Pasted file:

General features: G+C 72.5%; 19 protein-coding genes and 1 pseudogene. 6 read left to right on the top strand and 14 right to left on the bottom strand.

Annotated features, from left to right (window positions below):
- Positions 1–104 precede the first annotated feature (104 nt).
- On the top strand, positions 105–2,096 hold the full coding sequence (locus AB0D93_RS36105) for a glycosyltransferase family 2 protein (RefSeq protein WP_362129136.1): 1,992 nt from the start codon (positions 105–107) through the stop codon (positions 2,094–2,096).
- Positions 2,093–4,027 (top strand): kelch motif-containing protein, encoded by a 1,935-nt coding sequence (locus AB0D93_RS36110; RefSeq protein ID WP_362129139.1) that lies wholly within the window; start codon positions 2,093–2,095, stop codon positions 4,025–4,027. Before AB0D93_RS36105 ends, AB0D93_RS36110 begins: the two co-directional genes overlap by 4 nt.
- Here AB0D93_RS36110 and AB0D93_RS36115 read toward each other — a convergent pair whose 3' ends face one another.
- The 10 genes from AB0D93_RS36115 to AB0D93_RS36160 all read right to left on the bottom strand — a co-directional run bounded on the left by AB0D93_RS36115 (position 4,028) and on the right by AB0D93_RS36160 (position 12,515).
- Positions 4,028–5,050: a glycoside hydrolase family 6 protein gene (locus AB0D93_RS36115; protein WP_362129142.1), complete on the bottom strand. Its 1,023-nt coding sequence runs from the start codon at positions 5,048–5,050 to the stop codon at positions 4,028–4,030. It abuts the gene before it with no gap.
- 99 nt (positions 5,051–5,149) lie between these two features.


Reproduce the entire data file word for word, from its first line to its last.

General features: G+C 72.5%; 19 protein-coding genes and 1 pseudogene. 6 read left to right on the top strand and 14 right to left on the bottom strand.

Annotated features, from left to right (window positions below):
- Positions 1–104 precede the first annotated feature (104 nt).
- On the top strand, positions 105–2,096 hold the full coding sequence (locus AB0D93_RS36105) for a glycosyltransferase family 2 protein (RefSeq protein WP_362129136.1): 1,992 nt from the start codon (positions 105–107) through the stop codon (positions 2,094–2,096).
- Positions 2,093–4,027 (top strand): kelch motif-containing protein, encoded by a 1,935-nt coding sequence (locus AB0D93_RS36110; RefSeq protein ID WP_362129139.1) that lies wholly within the window; start codon positions 2,093–2,095, stop codon positions 4,025–4,027. Before AB0D93_RS36105 ends, AB0D93_RS36110 begins: the two co-directional genes overlap by 4 nt.
- Here AB0D93_RS36110 and AB0D93_RS36115 read toward each other — a convergent pair whose 3' ends face one another.
- The 10 genes from AB0D93_RS36115 to AB0D93_RS36160 all read right to left on the bottom strand — a co-directional run bounded on the left by AB0D93_RS36115 (position 4,028) and on the right by AB0D93_RS36160 (position 12,515).
- Positions 4,028–5,050: a glycoside hydrolase family 6 protein gene (locus AB0D93_RS36115; protein WP_362129142.1), complete on the bottom strand. Its 1,023-nt coding sequence runs from the start codon at positions 5,048–5,050 to the stop codon at positions 4,028–4,030. It abuts the gene before it with no gap.
- 99 nt (positions 5,051–5,149) lie between these two features.